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Dr. Lynne Namka
Licensed Psychologist
www.AngriesOut.com

 

You and I Equal Respect
The Formula for Fair Fighting

Lynne Namka, Ed. D. © 1991

 
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Conflict, confrontation, arguments! When do we ever win them? Why is it so difficult to disagree with others and come out feeling good about it? Why do we hate to be in the hot seat? Why does fighting with someone else make us feel so rotten? Maurice and Joan found themselves talking less and less to each other after their retirement. Formerly satisfied with their marriage when both had active careers, now they avoiding talking about things that upset them because they ended up fighting over the smallest things. The retirement years that they had long waited for were turning into a nightmare because of conflict. They were caught in a continual struggle for power and control resulting in an guerrilla style of fighting.

Fights happen when we feel threatened about something that is important to us. Otherwise with the painfulness of conflict, we would be willing to let go of the issue. Some of our values, attitudes or possessions are challenged making us feel that our basic self esteem is threatened. We take a defensive stand and come out swinging. Unfortunately few of us know how to fight in a productive way. We have learned rules for fighting from those people who did not know how to express themselves in constructive ways--our parents. When we are challenged, we often revert back to our little child self, hurt and angry. We simply perpetuate poor communication habits because we do not know how to do anything different.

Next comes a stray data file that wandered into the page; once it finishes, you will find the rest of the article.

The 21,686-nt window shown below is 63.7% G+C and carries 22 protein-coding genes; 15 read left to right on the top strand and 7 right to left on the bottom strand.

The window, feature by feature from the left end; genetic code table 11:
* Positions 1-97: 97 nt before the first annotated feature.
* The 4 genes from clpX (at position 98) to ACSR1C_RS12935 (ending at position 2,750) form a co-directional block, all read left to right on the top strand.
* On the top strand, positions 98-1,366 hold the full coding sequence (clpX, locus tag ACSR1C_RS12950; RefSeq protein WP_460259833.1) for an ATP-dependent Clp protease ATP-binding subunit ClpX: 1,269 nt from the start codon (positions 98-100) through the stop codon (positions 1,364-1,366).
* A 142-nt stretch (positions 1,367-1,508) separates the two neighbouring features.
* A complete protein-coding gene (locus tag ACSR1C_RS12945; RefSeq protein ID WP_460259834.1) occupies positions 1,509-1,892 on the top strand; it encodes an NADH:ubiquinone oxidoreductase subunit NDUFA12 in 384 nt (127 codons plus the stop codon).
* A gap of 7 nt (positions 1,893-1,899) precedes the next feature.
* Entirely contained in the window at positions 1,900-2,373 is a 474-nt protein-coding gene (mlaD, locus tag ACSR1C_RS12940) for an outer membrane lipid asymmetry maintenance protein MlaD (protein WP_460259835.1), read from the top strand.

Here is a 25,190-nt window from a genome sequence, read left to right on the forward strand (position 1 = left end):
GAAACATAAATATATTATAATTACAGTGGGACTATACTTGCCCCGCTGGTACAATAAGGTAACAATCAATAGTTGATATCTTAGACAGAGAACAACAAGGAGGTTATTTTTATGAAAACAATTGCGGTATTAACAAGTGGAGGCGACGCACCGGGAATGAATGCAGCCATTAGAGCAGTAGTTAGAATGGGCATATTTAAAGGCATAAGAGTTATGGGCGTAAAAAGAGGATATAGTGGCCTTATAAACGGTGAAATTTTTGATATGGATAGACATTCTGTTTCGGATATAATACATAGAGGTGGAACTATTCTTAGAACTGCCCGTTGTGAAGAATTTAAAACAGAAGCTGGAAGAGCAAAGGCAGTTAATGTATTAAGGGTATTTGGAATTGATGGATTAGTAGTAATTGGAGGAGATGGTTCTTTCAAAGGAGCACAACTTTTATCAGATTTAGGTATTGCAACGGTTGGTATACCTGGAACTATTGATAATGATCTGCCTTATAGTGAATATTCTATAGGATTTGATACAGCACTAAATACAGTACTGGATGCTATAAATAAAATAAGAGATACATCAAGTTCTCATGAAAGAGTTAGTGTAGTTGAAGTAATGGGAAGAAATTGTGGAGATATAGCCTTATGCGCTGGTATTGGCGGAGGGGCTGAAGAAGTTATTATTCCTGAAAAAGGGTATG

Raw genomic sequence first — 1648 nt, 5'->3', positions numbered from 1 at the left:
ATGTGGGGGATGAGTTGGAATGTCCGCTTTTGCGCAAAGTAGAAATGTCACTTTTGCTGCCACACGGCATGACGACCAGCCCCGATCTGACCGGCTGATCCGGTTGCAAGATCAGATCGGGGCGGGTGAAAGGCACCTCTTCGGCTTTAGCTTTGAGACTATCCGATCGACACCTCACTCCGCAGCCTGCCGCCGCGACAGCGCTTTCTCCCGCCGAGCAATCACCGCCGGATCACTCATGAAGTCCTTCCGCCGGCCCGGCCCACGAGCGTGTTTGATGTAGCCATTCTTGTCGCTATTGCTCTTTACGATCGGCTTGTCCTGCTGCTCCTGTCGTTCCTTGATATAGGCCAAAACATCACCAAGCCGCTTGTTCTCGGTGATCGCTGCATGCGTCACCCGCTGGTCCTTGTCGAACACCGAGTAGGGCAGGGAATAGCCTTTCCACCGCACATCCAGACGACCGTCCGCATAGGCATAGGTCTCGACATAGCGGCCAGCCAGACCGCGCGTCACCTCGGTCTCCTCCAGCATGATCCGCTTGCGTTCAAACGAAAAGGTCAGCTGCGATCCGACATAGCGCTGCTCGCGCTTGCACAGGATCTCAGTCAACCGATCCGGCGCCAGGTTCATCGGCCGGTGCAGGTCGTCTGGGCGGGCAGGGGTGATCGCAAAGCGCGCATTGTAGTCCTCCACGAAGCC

But wait! Research and family systems theory to the rescue! Here is what current psychology has to say about approaching the tricky problem of getting what you want without beating up yourself and your mate. Here are some ideas that will help you reduce heated arguments and stay on the track of figuring out what will be the best for both of you. Here are some rules for fair fighting.

* Don't let things fester inside. Anger must be expressed or it will build up. Schedule arguments ahead of time when you feel the pressure building up. Agree before hand that there are some things that you can disagree on (opinions on politics, personal interests and beliefs.) Other things must be worked through (how to raise the children, spend money, how you would like to be treated, etc..) Determine which category your topic falls in.

* Chose a time when you will not be distracted by family members, guests or television and when you both are relatively relaxed. Sit face to face and keep eye contact at the same level. Make a contract to discuss the issue of concern only and agree to avoid those ways of acting that sabotage problem solving. Make a commitment to use the rules of fair fighting.

* Express what is going on to the best of your ability. Talk feelings. Tell the person how you feel about what is going on. Feeling first, solutions later. Get your point across in a constructive way by owning how you feel about the topic. Use the formula sentence, When you _____, I feel ____ . This simple statement allows you to take responsibility for your own feelings and behavior without blaming the other person.